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This is the controversial judicial reform in Israel that has led to massive protests
For months, hundreds of thousands of Israelis have taken to the streets across the country to protest far-reaching changes to the legal system that some say threaten the country’s democratic foundations.
Tensions escalated further this weekend when Prime Minister Benjamin Netanyahu abruptly fired Defense Minister Yoav Gallant over his opposition to the planned reform, sparking massive street protests and widespread strikes.
What changes are expected in the Israeli judiciary?
Judicial reform consists of a group of bills that must pass three votes in the Knesset before becoming law.
One of the most important provisions for Netanyahu’s government is the bill that changes the make-up of the nine-member committee that selects the judges, in order to give the government a majority of seats on the committee.
Netanyahu and his supporters argue that the Supreme Court has become a closed, elitist group that does not represent the Israeli people. They contend that the Supreme Court has overstepped its mandate and is intervening in matters it should not rule on.
In defense of his plans, the prime minister pointed to countries like the United States, where politicians control the appointment of federal judges.
How do these amendments affect Netanyahu?
While there are many bills that could affect Netanyahu, the law on how a prime minister can be declared “unfit for office” has the greatest ramifications for the Israeli prime minister.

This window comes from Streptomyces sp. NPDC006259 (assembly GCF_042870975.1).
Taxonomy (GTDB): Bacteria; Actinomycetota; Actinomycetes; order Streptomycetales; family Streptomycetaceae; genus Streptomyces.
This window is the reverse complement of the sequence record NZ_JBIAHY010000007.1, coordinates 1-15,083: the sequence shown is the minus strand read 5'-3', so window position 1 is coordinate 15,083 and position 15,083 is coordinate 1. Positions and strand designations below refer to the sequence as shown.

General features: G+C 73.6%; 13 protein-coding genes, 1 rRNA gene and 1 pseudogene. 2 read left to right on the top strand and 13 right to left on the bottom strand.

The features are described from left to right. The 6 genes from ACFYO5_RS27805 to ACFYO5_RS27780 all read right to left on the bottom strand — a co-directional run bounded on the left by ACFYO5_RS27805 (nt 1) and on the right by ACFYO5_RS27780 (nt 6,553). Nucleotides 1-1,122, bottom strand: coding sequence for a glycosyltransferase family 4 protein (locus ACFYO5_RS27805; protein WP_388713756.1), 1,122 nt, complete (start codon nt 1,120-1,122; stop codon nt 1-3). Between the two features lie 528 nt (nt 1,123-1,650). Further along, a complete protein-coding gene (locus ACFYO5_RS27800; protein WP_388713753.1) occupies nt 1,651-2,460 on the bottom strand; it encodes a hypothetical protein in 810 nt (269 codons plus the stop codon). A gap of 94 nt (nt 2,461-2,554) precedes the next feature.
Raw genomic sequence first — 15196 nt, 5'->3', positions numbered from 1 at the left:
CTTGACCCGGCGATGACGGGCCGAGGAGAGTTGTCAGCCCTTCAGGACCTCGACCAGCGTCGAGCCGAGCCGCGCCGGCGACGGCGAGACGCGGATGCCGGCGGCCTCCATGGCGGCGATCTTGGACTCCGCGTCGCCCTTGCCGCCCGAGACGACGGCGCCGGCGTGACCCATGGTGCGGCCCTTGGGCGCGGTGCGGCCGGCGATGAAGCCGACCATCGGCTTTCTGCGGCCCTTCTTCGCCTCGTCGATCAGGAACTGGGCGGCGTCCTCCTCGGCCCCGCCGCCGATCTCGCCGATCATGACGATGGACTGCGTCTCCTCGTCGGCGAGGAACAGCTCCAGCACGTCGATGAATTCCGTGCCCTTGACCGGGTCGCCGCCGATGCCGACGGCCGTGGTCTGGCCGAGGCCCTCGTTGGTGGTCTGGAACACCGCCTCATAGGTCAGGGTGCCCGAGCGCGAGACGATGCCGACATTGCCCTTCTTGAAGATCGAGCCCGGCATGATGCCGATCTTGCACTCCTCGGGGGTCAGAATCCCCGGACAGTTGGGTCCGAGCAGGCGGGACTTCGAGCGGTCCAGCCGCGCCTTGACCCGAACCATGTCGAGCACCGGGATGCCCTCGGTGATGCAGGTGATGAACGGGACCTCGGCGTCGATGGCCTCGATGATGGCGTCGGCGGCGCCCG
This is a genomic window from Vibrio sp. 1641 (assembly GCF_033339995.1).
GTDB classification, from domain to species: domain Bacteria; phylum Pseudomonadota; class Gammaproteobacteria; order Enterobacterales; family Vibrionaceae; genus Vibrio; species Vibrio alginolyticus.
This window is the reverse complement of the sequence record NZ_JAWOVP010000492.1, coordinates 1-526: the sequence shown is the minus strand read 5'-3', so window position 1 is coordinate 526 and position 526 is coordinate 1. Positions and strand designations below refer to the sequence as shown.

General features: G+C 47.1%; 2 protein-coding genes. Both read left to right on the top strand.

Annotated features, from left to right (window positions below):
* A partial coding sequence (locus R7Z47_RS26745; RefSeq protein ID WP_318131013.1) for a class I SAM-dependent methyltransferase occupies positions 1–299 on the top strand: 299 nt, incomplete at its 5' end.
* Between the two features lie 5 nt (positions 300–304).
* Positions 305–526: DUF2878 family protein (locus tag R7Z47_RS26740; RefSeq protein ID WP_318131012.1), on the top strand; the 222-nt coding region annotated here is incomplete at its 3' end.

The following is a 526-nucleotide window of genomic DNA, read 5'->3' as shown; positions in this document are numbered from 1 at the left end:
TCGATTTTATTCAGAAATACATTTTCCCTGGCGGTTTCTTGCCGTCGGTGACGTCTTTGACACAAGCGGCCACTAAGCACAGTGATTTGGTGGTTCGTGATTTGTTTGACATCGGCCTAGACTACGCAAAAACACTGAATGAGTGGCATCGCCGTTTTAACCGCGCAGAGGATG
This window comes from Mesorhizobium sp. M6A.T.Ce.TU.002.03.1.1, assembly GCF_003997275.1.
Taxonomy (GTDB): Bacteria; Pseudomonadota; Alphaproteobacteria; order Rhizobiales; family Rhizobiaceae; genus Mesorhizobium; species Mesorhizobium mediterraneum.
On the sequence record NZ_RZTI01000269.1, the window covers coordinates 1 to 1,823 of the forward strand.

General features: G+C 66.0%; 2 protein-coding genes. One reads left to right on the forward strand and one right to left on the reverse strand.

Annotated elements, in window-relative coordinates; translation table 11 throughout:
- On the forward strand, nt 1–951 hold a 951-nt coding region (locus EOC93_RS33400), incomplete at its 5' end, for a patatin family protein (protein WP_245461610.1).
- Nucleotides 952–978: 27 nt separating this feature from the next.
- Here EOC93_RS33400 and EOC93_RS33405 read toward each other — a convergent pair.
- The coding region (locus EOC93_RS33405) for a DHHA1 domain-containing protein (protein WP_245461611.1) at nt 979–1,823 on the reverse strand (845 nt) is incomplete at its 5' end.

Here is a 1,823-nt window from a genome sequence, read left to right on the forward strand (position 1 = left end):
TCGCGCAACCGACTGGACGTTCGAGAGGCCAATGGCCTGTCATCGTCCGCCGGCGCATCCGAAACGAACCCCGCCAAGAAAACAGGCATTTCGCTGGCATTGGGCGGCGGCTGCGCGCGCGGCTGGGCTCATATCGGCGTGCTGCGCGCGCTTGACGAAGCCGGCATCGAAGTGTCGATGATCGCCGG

Critics say Netanyahu is pushing the review because of his own corruption trial, in which he faces charges of fraud, bribery and breach of trust. He denies committing any crime.
Opposition leaders see the bill as a way to protect Netanyahu from being declared unfit for office as a result of the trial.
As part of a deal with the court to serve as prime minister despite his trial, Netanyahu agreed to declare a conflict of interest. The attorney general determined that the statement meant that Netanyahu could not participate in judicial reform policy-making. There is currently a petition before the Israeli Supreme Court to declare Netanyahu unfit for office on the grounds that he has violated the declaration of conflict of interest, and the attorney general has written an open letter to Netanyahu saying he has broken the agreement and the law. ..
Critics also argue that if the government had a greater role in appointing judges, Netanyahu’s allies would appoint judges they know will rule in his favour.
What do the changes mean for the Palestinians?
A weakening of the judiciary could limit Israelis and Palestinians’ access to court to defend their rights if they believe the government is endangering them.
What do opponents say?
The reform sparked concern in the financial, business, academic and security sectors in Israel.
Critics say the reform goes too far and will completely destroy the only avenue available to provide checks and balances to the Israeli legislature.
They warn that this will undermine the independence of the judiciary and violate rights not enshrined in Israel’s quasi-constitutional basic laws, such as minority rights and freedom of expression.
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